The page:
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What’s News: I Think, Therefore I Can

We’ve known for a long time that brain function involves sending electrical impulses, but it is only in recent years that researchers are finding effective ways to harness that energy without having to implant electrodes into the brain. One of the most exciting developments is a wired cap that lets people who cannot control any physical movements do things like use email, and turn a light switch or television set on and off using only their thoughts to control a computer.

Technology developed at the Wadsworth Center, a laboratory that is part of the New York State Department of Health, is now robust enough to be moved out of the lab and into the homes of several severely disabled people.

Users wear a cap fitted with eight electrodes that pick up and amplify brain signals from the surface of the scalp. The software developed by the lab uses a flashing matrix system for choosing letters, so that experienced users can type as fast as four to six words a minute.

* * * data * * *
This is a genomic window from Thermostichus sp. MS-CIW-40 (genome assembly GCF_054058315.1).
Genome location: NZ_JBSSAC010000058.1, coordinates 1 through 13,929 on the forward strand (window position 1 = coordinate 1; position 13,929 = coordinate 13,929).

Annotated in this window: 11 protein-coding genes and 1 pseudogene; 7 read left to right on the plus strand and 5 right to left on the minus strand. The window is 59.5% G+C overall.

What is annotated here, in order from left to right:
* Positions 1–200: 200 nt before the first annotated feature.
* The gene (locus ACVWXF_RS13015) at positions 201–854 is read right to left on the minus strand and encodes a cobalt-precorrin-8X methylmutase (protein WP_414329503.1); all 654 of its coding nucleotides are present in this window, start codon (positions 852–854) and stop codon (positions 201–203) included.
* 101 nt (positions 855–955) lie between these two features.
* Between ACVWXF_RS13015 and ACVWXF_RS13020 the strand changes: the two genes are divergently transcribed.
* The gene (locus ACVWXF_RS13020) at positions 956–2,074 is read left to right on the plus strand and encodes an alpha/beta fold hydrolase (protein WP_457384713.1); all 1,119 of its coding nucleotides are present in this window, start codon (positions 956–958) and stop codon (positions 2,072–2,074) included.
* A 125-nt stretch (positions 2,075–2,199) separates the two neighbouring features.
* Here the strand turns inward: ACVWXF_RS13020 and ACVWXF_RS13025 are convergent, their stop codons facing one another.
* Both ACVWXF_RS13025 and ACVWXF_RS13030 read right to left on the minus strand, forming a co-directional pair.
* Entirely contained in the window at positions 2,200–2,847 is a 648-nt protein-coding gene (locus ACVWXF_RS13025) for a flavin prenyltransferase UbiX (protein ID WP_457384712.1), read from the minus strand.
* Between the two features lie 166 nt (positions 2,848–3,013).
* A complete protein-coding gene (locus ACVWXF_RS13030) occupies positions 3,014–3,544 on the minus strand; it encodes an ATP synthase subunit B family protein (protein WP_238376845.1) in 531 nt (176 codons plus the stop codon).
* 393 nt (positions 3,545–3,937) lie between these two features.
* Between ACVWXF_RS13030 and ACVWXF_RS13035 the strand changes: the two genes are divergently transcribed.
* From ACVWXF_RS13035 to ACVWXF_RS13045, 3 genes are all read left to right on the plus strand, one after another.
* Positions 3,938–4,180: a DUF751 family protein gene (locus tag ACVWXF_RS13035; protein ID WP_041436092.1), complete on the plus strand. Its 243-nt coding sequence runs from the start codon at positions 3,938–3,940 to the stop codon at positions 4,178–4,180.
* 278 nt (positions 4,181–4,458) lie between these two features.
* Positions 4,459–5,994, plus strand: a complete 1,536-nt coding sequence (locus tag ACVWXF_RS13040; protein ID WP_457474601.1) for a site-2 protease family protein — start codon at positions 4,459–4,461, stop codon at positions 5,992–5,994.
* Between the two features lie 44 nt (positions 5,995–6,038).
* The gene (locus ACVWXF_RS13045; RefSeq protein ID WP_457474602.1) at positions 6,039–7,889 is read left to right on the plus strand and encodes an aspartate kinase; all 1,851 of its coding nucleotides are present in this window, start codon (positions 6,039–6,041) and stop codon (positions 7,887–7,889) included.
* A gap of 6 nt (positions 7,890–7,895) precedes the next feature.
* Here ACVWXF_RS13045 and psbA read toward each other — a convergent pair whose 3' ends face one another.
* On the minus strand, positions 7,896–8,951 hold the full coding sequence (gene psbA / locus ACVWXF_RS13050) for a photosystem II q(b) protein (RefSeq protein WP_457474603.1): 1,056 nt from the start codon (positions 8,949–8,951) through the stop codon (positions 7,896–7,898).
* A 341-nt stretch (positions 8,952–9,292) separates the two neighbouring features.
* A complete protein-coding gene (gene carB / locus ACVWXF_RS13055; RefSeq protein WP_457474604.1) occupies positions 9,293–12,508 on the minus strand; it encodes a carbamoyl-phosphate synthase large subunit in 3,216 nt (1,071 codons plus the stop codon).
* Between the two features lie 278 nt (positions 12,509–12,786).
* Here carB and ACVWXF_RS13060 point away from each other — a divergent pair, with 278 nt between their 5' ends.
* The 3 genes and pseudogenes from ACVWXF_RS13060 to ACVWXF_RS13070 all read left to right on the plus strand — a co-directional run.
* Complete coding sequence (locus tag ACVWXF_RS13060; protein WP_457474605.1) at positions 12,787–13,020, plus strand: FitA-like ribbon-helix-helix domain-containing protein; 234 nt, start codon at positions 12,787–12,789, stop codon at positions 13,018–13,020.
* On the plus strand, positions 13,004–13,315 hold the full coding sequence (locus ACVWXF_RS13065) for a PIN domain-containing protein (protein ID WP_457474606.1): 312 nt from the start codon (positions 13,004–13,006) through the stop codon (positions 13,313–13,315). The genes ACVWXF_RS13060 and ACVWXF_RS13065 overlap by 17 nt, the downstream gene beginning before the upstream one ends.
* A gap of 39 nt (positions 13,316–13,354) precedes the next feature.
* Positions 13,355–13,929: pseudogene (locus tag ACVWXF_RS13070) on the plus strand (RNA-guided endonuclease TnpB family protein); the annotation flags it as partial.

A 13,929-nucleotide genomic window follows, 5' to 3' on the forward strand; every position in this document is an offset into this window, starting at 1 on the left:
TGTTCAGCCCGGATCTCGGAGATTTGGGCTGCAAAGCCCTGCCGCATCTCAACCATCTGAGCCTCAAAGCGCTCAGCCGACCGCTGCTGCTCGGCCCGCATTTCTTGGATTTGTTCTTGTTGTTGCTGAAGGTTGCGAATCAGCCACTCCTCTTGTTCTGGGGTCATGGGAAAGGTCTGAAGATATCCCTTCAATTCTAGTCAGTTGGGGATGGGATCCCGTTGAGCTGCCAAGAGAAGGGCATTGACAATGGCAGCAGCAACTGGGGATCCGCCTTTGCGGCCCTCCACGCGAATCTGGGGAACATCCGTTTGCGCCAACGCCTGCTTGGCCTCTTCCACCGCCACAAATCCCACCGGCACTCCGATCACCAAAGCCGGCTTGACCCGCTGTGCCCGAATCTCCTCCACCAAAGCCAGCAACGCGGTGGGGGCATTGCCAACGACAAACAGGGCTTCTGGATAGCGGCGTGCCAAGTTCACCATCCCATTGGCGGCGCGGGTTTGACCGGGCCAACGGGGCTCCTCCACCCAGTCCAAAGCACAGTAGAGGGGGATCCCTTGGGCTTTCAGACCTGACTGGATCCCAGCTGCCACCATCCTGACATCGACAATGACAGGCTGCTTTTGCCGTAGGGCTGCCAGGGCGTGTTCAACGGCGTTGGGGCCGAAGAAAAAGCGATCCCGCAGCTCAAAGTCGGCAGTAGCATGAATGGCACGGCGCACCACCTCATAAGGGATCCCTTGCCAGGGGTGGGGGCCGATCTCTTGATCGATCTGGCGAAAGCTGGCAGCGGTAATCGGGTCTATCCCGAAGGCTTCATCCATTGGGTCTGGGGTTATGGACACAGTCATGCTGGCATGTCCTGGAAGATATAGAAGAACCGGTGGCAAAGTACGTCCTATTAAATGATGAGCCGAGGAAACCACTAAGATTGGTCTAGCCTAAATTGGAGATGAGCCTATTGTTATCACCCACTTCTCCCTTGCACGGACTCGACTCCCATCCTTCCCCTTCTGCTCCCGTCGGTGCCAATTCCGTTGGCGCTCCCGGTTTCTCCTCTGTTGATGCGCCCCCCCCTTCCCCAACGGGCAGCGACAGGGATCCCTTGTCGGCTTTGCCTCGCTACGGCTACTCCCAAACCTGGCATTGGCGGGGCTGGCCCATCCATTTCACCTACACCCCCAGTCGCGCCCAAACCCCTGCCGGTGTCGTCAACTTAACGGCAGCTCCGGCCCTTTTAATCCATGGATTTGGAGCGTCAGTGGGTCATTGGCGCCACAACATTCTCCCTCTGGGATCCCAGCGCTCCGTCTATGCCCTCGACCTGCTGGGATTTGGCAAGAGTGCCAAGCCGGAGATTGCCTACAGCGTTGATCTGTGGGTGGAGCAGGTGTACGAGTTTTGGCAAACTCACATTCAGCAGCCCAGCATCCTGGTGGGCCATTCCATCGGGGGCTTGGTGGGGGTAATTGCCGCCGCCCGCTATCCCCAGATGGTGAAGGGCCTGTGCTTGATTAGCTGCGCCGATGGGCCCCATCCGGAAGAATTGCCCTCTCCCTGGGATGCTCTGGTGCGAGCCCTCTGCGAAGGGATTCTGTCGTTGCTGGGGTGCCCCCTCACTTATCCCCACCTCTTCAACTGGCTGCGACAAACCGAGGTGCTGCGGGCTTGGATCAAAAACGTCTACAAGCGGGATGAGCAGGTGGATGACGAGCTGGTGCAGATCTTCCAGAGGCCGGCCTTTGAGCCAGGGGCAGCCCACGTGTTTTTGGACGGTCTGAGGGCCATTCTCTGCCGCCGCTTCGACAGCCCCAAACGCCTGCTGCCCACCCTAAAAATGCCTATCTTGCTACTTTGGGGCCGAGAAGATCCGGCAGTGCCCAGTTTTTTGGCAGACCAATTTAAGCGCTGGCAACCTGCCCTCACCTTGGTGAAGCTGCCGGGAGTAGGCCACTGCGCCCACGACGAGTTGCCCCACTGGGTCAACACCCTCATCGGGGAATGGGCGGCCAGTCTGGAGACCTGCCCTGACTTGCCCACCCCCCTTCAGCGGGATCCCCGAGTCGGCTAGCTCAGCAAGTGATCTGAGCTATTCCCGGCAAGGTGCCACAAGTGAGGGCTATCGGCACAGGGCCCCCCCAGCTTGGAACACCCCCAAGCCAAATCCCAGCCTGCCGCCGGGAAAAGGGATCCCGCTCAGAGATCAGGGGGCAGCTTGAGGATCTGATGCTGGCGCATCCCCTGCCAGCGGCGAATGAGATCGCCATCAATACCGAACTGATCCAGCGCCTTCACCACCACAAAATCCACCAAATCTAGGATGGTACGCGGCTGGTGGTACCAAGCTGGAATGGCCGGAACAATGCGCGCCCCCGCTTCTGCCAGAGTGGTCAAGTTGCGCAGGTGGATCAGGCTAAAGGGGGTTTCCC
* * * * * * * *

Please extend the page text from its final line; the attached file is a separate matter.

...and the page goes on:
Moving from the lab to a real-world environment did pose some usability challenges. The system had to be simplified to make it easy for operators to get the cap onto the wearer correctly. It had to be designed so that people with poor vision could see the monitor and so that the prompts were very clear. The system has now been refined so that the operator only has to push one switch to get it started, and the system can diagnose many problems itself and report them to the operator, who can make the needed adjustments.

The real-world environment sometimes means intensive detective work to figure out why the system isn’t working as expected. “In one house we had repeated crashes,” reported Dr. Jonathan Wolpaw, chief, Laboratory of Nervous System Disorders. “It took us a long time to figure out that the plug into the wall was unstable. These things seem trivial once you find them, but if you aren’t there, they can be hard to find.”

Other challenges not experienced in the lab include people in the home who might wander into the user’s room and play with the computer, disturbing the settings.

Next steps include a usability focus: making the cap more comfortable to wear for six to eight hours a day and making it look better. Most users are grateful to have the new-found communication ability, but they want to look good too!

You can see a video of the cap.